The sensational special court judgement in Jayalalithaa wealth case is a watershed. But it is the post-verdict scenario that stumps our senses. The reactions and arguments that are on parade since then raise more questions than the verdict itself does.
Will the State ever emerge from its, er, emotional state? The passion for drama, a pet, perennial fare in the TN theatre particularly after 1967, is on full show. And a show, that’s what it is. There is surely something surreal and synthetic about such screen-deep display of sentiments. The cinema/serial smitten citizens, pardon, fans, who form the majority here, are always waiting to let out steam. Only the dramatis personae and degree vary depending on the pedigree, popularity or position of the ‘damaged’ idol, which is either a politico or actor.
Should the State have come to a complete standstill? This too is a strikingly familiar scene. Like the restored re-runs of vintage films, a retrospect of the demise days of Anna and MGR and other momentous events and agitations flash in front of our tired eyes. Mad mobs on rampage, arson and rioting, stoppage of transport, effigy-burning – only because the object of ire is not physically available to be set fire – and yes, deaths of innocents by trademark Dravidian means like self-immolation, all make for a sickening ‘culture’! That officialdom, drafted to predict and protect, were caught napping is shocking. The damage was less only because the many-times-bitten populace thought better and stayed indoors, despite their life and living going for a toss!
Can staging of such spectacles really ‘move’ the judiciary? No, yet they are enacted, not just by frenzied faithful, which is understandable, but also by so-called saner sections. Industry and trade bodies, professional associations, that of even the lawyers’, film fraternity et al are in top form. An elected municipality even broke new ground … and rules, by passing a resolution of condemnation. These protests, spurious or spontaneous, pass under the banner of sympathy and solidarity. The teary swearing-in was a novelty. Such excesses are only expected. But some breached the delicate veil of public decency. Disagreements and private doubts liberally spilled into open forums as downright derogatory allegations against the judge. Now, this ‘might’ move the judiciary!
Is this judgement just about Jayalalithaa? There is a larger picture. The special court is only the first rung on the legal ladder. The course of the case in the higher courts will be of great national ‘interest’, in both senses of the term. This is the first notable legal litmus test for the apex court’s clarification last year by which a conviction was enough to disqualify a politico from public office and polls. The defence and prosecution strategies, in this new reality, will set the tone and trend for the future of anti-corruption proceedings as also for protection against witch-hunting, J’s claim in the current case. From 2G to Maxis to CWG to Coal, this case will be a precedent. Whatever and whenever the outcome, Lokpal debate and of course, some lawyers, will stand greatly enriched!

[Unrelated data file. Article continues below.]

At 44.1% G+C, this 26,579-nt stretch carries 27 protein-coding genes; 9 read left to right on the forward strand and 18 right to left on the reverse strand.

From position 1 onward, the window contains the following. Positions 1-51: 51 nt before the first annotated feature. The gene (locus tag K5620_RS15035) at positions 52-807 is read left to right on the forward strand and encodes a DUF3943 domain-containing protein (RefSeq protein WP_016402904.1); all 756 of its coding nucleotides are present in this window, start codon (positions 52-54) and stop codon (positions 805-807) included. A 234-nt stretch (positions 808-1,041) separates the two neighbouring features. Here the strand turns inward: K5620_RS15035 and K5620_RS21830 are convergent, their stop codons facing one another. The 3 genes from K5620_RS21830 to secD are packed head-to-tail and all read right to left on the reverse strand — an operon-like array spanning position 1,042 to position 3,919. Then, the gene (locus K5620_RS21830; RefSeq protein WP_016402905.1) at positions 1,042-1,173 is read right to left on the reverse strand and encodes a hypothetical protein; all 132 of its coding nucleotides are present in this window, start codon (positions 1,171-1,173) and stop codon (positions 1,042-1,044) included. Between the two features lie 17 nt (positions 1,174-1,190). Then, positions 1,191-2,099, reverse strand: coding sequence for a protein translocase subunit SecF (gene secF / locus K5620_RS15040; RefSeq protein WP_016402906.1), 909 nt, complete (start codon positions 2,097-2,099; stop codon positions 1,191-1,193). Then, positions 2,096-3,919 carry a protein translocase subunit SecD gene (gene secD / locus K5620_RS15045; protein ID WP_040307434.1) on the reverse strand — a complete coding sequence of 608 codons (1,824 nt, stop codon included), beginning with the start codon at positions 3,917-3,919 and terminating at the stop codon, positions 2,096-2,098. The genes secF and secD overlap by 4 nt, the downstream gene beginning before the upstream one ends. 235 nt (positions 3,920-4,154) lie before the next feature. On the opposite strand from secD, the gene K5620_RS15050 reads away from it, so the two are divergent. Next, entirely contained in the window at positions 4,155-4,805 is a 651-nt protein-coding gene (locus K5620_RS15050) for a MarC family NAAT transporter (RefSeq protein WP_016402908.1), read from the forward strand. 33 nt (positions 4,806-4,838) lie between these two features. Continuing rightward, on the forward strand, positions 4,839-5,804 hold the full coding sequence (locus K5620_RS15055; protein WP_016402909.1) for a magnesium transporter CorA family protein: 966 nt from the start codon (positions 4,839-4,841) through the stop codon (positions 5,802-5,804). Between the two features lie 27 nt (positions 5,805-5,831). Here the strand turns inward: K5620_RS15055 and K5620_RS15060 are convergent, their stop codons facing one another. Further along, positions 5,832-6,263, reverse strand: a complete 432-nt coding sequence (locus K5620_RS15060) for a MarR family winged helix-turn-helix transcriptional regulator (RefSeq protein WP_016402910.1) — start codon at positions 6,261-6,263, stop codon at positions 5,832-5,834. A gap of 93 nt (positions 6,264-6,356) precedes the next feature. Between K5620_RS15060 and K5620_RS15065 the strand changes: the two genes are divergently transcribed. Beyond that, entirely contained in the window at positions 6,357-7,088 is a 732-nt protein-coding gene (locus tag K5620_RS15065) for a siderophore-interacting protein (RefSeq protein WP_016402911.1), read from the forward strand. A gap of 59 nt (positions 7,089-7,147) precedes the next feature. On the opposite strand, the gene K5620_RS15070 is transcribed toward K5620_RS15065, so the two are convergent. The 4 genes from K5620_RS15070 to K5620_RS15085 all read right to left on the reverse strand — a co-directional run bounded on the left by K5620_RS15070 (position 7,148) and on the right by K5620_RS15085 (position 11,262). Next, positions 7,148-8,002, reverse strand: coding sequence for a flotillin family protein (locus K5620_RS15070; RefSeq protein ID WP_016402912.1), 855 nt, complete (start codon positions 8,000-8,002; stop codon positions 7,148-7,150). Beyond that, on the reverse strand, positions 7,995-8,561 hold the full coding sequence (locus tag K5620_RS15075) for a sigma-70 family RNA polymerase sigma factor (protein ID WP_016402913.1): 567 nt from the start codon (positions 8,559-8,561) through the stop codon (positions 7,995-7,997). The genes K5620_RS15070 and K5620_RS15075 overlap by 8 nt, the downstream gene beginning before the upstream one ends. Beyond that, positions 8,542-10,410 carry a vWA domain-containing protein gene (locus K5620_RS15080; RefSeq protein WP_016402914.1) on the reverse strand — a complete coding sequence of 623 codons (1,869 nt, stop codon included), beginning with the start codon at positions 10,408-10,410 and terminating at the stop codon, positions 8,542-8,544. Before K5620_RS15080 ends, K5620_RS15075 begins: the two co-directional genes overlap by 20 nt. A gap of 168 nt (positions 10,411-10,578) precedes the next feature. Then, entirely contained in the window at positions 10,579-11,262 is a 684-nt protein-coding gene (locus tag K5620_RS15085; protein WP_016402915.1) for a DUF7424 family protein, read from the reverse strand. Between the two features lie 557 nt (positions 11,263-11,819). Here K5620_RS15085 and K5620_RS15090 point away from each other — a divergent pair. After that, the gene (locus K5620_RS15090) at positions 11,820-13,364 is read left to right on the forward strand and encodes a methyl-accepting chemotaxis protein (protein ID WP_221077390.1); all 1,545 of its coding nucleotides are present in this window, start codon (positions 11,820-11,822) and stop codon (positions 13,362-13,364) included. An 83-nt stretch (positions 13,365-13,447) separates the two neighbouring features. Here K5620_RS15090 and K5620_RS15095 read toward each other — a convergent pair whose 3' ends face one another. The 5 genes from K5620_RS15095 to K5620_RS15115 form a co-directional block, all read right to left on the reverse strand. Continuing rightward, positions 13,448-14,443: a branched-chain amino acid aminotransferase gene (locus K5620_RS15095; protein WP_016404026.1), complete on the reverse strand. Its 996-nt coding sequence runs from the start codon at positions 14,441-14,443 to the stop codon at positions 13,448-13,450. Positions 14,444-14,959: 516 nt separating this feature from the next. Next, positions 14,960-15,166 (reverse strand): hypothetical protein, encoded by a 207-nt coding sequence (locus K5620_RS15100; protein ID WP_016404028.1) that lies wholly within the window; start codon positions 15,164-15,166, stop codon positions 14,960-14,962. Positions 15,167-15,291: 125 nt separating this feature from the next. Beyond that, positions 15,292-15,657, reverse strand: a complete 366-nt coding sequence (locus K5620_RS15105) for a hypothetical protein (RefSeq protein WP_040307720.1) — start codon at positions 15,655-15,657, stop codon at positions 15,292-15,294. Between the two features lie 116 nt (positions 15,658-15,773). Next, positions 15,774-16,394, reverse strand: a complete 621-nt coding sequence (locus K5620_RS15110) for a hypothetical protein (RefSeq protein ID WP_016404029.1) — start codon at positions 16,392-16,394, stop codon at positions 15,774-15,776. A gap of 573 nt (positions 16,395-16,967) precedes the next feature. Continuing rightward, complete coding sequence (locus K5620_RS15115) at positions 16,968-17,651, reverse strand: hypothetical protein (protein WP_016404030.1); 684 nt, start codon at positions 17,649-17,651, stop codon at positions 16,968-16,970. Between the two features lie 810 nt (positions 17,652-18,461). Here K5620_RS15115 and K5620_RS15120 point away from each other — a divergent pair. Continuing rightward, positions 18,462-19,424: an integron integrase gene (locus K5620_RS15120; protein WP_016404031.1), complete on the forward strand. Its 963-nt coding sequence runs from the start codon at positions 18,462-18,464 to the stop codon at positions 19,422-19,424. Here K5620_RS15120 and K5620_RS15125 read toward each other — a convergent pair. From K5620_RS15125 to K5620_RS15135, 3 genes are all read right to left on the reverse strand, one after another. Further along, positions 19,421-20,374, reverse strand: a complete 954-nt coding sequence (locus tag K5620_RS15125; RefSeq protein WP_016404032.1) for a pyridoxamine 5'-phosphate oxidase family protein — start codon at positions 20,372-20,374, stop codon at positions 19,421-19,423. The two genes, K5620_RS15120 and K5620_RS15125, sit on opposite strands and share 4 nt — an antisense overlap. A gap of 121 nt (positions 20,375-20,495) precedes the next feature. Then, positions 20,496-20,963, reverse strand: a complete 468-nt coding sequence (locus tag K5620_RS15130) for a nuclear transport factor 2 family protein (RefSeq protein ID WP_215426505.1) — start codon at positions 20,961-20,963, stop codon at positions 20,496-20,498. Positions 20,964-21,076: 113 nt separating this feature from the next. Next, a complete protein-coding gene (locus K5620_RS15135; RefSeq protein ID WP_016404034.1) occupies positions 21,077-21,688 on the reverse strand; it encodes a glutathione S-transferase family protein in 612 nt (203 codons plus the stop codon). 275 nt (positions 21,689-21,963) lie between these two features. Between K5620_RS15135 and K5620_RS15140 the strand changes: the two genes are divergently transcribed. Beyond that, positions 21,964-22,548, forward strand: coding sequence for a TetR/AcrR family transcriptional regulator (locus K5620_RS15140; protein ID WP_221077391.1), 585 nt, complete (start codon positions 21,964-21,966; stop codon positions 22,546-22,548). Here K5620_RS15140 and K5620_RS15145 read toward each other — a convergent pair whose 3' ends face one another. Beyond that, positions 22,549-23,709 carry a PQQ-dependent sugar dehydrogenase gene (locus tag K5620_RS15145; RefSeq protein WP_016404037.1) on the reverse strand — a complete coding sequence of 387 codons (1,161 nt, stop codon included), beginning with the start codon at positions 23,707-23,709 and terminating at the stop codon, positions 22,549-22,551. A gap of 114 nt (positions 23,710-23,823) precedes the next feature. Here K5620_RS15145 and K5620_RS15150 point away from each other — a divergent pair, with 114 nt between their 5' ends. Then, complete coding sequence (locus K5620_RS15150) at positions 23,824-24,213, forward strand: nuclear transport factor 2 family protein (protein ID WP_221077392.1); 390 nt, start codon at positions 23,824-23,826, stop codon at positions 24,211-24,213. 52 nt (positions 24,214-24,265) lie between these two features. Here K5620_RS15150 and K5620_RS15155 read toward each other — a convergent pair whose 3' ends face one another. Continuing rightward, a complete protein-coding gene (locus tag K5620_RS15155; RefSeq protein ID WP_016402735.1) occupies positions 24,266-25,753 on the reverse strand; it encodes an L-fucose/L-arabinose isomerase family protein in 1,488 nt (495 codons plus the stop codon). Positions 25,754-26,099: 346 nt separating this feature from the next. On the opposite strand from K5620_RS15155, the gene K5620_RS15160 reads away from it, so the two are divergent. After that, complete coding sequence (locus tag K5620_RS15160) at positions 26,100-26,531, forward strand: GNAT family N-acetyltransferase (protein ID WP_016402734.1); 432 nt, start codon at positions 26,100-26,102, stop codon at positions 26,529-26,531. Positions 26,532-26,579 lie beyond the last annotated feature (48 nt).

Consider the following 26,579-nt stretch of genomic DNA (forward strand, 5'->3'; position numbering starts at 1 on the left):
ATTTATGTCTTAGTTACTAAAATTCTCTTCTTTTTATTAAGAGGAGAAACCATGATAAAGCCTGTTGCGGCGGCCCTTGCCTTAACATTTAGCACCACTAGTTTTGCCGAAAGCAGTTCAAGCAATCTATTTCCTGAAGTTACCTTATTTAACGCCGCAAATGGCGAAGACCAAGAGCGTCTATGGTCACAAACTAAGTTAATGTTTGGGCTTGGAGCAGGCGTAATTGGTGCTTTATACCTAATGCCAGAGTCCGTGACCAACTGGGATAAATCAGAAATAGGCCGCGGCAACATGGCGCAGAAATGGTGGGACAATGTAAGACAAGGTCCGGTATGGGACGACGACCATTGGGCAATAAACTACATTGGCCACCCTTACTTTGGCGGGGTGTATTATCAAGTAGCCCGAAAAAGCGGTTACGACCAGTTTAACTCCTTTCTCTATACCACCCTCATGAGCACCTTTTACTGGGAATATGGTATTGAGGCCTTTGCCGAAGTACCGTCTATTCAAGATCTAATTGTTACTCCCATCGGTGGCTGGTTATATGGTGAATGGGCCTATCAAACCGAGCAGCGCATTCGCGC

Other arguments range from strange to ridiculous. Kannadiga chauvinism tops the charts. There is then the notion of people’s court being superior to judicial courts. That would acquit almost all politicos. UPA-2 came about and Raja became tele minister in ‘09, after the 2G scam and LS polls. Here, AIADMK and DMK have been alternating in power, accompanied by the Fort-Court routine, only via people’s mandate. Really, in people’s court, only people will end up guilty for consistently electing politicos accused of corruption and criminality. Again, comparing the sizes of scams or trying to distinguish between smart corruption and sloppy corruption will lead to misplaced sympathies.
The solution? Law can punish; law can pardon. It is a dumb ass that can be kicked around. The final indictment or acquittal has to come not from constitutional courts or citizens’ court but from the conscience court. This court in which the trial takes place in silence and solitude is at once the defence and prosecution, the all-knowing witness as well as the unrelenting judge. There is no exemption or escape here. Those in public office must ponder this at a deeply personal level. What is paramount? Private itches or public trust?
Voters are choice-starved and helpless. Why not the politicos, for a change, treat these deserving unfortunates as their real ‘families’ and ‘friends’ and serve them? Or if not, at least spare them?
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